The History of Christianity #94
Our History of Christianity Scripture verse today is Matthew 19:24 which reads: “And again I say unto you, It is easier for a camel to go through the eye of a needle, than for a rich man to enter into the kingdom of God.”
Our History of Christianity quote today is from Bill Johnson. He said: “Much of today’s church relies more on a book the early church didn’t have, than the Spirit they did.”
Today, in the History of Christianity, we are looking at “Official Theology: Eusebius of Caesarea” (Part 4) from Dr. Justo L. Gonzalez’s fine book, The Story of Christianity (Volume 1).
Three examples should suffice to illustrate the manner in which theology was being accommodated to fit the new situation. First of all, it is clear that, in the New Testament as well as in the early church, it was affirmed that the gospel was first of all good news to the poor, and that the rich had particular difficulty in hearing it and receiving it. Actually, one of the theological issues that caused some concern for earlier Christians was how it was possible for a rich person to be saved. But now, beginning with Constantine, riches and pomp came to be seen as signs of divine favor. The next chapter will show that the monastic movement was in part a protest against this accommodating understanding of the Christian life. But Eusebius – and the thousands of others for whom he probably spoke – does not seem to have been aware of the radical change that was taking place as the persecuted church became the church of the powerful, nor of the dangers involved in that change.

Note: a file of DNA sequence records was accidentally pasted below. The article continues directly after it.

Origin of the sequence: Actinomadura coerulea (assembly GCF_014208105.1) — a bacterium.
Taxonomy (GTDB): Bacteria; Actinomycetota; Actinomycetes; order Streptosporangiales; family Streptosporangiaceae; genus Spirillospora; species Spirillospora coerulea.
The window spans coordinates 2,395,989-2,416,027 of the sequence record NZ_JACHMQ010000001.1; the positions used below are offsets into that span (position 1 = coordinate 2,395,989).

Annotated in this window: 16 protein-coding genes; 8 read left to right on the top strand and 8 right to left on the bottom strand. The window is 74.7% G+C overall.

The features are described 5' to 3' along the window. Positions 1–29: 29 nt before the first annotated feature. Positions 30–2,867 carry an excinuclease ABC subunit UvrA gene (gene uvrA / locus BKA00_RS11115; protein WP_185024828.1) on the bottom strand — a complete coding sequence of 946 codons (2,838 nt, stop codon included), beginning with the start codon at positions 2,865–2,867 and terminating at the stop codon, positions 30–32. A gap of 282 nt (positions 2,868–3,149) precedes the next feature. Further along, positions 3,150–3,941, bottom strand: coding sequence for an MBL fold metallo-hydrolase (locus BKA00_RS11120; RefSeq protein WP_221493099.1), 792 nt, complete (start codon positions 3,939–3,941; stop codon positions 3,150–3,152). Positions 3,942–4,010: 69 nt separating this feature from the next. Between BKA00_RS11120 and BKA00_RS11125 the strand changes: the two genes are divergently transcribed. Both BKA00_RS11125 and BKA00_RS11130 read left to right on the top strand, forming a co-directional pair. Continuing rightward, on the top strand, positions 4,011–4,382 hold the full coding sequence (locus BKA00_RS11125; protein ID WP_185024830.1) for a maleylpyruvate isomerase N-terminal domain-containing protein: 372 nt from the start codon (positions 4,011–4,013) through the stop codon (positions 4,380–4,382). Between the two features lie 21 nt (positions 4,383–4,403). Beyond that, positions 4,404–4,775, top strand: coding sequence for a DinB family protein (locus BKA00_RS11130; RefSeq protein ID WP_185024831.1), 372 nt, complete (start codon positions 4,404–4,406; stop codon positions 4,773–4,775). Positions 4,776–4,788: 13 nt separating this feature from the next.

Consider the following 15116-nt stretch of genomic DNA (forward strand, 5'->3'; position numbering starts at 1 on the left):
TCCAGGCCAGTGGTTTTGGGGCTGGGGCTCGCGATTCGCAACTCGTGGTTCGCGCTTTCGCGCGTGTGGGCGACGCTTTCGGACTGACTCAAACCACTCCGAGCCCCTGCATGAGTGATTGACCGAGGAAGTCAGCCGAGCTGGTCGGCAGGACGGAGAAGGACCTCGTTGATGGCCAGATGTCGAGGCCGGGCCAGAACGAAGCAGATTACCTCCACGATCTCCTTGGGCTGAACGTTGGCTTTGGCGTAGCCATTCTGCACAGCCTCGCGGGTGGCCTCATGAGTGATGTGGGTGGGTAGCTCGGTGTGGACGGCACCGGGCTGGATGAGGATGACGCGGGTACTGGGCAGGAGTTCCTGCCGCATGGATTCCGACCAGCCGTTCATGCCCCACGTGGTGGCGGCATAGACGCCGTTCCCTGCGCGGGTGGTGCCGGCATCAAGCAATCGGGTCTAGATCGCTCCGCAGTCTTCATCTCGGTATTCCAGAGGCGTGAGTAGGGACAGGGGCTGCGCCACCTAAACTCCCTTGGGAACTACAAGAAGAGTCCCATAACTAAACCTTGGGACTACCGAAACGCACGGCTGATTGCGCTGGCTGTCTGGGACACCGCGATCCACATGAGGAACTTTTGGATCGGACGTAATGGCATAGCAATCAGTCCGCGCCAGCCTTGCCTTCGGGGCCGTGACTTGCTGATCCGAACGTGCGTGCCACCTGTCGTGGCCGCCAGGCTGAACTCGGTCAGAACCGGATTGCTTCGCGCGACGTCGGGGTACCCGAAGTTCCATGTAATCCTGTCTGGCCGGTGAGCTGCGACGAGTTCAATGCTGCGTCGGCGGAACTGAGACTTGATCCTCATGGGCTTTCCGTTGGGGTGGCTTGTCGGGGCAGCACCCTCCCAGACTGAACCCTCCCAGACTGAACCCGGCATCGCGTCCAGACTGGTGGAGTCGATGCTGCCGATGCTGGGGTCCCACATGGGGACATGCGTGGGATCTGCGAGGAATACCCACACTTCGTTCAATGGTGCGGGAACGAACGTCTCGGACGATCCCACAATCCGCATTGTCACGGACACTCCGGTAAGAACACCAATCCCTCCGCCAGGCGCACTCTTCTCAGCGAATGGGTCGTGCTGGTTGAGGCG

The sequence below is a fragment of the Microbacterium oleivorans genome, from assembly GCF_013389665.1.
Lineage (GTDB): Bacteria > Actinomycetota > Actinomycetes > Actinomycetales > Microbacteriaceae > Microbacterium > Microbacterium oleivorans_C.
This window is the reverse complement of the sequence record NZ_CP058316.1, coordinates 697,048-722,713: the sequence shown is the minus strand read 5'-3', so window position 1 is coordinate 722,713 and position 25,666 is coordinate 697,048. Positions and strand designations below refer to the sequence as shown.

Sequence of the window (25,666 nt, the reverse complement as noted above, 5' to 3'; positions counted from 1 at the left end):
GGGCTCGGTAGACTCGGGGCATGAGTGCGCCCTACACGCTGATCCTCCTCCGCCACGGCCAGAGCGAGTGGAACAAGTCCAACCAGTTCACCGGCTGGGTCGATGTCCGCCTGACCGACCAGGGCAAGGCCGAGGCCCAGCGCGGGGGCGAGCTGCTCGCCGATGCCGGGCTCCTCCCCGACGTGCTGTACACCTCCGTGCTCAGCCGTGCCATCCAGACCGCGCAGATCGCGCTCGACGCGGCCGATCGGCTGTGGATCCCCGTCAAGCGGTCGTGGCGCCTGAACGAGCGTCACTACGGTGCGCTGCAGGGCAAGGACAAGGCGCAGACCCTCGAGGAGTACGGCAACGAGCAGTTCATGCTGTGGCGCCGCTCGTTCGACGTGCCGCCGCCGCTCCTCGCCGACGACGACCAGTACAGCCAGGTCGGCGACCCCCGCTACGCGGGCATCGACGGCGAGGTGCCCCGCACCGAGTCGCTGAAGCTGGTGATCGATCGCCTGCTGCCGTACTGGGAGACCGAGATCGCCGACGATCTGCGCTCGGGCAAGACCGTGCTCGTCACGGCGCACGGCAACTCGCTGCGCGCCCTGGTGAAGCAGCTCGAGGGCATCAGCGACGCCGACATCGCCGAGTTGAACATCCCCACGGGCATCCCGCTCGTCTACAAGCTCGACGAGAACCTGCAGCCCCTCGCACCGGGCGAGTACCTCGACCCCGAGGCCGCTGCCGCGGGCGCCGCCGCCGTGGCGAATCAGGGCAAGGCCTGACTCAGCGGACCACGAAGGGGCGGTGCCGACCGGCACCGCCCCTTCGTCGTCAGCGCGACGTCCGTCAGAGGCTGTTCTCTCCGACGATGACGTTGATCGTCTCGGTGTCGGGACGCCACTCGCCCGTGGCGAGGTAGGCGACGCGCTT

Likewise, Eusebius described with great joy and pride the ornate churches that were being built. But the net result of those buildings, and of the liturgy that evolved to fit them, was the development of a clerical aristocracy, similar to the imperial aristocracy, and often as far from the common people as were the great officers of the empire. The church imitated the uses of the empire, not only in its liturgy, but also in its social structure.